Movable Type 3.0 Developer Edition, much ado about nothing?

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One thing I've learned over the years, especially in the corporate world and even more in the blogosphere, is that when tempted to rant about something or flaming someone, one should wait and digest the facts rather than go up in arms instantly. Possibly the best advice I got from a colleague about that, when I can't wait, is to start writing right away the "How dare you, you little piece of..." then take a deep breath and rewrite in a "Dear colleague, thanks for your valuable input..." style.

It seems that Six Apart's announcement of Movable Type 3.0 Developer Edition exemplifies admirably this overreaction problem that many have, and that goes out of control thanks to the echo chamber amplification from TrackBacks on steroids.

Two days after this announcement, some sensible, constructive comments are starting to emerge from the wolves cries, from people who have taken the time to digest the news and understand what's really going on here:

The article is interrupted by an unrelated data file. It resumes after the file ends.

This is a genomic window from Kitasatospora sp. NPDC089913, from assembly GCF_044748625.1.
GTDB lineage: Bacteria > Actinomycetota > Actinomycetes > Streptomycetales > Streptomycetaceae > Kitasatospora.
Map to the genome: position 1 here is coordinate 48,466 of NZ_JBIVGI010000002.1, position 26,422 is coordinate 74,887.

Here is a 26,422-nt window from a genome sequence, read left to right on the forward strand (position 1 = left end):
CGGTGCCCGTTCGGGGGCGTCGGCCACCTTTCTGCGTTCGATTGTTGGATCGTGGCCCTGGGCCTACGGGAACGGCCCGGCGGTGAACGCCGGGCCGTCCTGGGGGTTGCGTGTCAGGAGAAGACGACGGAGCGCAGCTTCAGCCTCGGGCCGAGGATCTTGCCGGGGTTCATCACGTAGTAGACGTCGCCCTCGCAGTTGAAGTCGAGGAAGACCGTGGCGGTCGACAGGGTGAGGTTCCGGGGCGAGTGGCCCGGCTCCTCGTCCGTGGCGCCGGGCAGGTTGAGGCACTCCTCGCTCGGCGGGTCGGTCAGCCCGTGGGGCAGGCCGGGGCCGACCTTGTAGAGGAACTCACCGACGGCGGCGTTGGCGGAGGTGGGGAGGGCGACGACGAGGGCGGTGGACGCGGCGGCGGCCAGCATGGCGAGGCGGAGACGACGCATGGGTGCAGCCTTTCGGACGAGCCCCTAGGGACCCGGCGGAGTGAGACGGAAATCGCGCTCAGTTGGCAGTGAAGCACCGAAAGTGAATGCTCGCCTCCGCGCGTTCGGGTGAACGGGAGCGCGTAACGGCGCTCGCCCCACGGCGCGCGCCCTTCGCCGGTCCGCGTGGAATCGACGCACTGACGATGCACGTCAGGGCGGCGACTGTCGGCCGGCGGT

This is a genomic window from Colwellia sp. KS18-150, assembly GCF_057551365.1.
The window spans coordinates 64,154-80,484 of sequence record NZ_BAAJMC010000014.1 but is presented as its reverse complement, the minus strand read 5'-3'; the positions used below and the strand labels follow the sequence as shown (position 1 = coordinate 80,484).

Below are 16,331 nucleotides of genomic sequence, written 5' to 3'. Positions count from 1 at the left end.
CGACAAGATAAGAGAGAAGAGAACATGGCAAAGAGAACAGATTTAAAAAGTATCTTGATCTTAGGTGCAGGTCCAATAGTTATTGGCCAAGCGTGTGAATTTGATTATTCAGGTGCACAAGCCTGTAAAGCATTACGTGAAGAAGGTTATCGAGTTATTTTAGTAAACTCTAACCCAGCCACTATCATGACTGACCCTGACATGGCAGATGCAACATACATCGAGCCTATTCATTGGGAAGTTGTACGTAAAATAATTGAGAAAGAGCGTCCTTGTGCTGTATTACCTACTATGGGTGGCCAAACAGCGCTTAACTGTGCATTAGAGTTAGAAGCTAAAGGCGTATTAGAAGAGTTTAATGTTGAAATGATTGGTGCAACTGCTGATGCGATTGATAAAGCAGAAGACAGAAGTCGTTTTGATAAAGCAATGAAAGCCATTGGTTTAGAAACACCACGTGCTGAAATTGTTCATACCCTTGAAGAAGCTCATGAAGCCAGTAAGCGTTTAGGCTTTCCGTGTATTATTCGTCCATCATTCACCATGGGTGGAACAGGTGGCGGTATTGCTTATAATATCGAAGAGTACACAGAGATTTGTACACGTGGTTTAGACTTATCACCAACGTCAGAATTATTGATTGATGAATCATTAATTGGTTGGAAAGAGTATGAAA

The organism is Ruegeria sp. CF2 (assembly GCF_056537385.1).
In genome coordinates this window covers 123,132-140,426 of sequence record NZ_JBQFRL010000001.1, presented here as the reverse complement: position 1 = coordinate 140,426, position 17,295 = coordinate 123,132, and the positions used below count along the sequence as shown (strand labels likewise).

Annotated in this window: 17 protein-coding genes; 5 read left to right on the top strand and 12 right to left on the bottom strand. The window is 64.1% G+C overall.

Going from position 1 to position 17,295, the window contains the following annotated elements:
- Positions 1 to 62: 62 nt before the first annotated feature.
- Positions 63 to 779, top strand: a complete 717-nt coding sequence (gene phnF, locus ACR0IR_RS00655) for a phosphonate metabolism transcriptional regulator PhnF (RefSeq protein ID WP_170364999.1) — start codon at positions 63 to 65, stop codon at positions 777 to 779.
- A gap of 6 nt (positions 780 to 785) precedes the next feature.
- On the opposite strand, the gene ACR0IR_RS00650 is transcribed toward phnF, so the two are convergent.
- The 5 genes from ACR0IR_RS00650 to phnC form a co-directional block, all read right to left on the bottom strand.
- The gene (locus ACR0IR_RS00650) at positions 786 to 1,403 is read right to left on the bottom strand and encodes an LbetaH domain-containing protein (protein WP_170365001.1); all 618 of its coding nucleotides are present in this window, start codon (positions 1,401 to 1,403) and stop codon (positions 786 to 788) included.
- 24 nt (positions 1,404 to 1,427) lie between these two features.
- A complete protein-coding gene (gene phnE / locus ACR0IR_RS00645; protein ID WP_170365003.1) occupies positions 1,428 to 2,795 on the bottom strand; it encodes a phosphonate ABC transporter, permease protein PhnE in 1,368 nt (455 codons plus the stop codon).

1. MT3.0D is a developer edition. Most of the changes done in this version are related to the core engine and its API and will be invisible to the end-user until developers start to leverage it. Jay Allen, the developer of MT-Blacklist, nails it very well. Six Apart is turning MT into a development platform and for that, it needs developers. And for developers to start developing plugins, they need a development platform. Chicken and egg... If you're not a developer and MT2.661 satisfies your current needs, why rushing for a version that's not for you? Wait until this platform starts showing some new benefits, they will come, along with a feature release, probably MT 3.1.
  2. Six Apart is a growing business. It's really amazing to see, still now, so many people who think that MT is a freeware -- some even believe it's an open source software! -- written by two cute bunnies called Ben and Mena who will work day and night to satisfy their wildest desiderata. Well, the reality is that the 40 or so employees of Six Apart cannot support everybody for free while fighting to establish themselves as a leader in their field, and a pretty competitive one indeed. It's also a start-up that needs time to manage its growth and start stabilizing its business.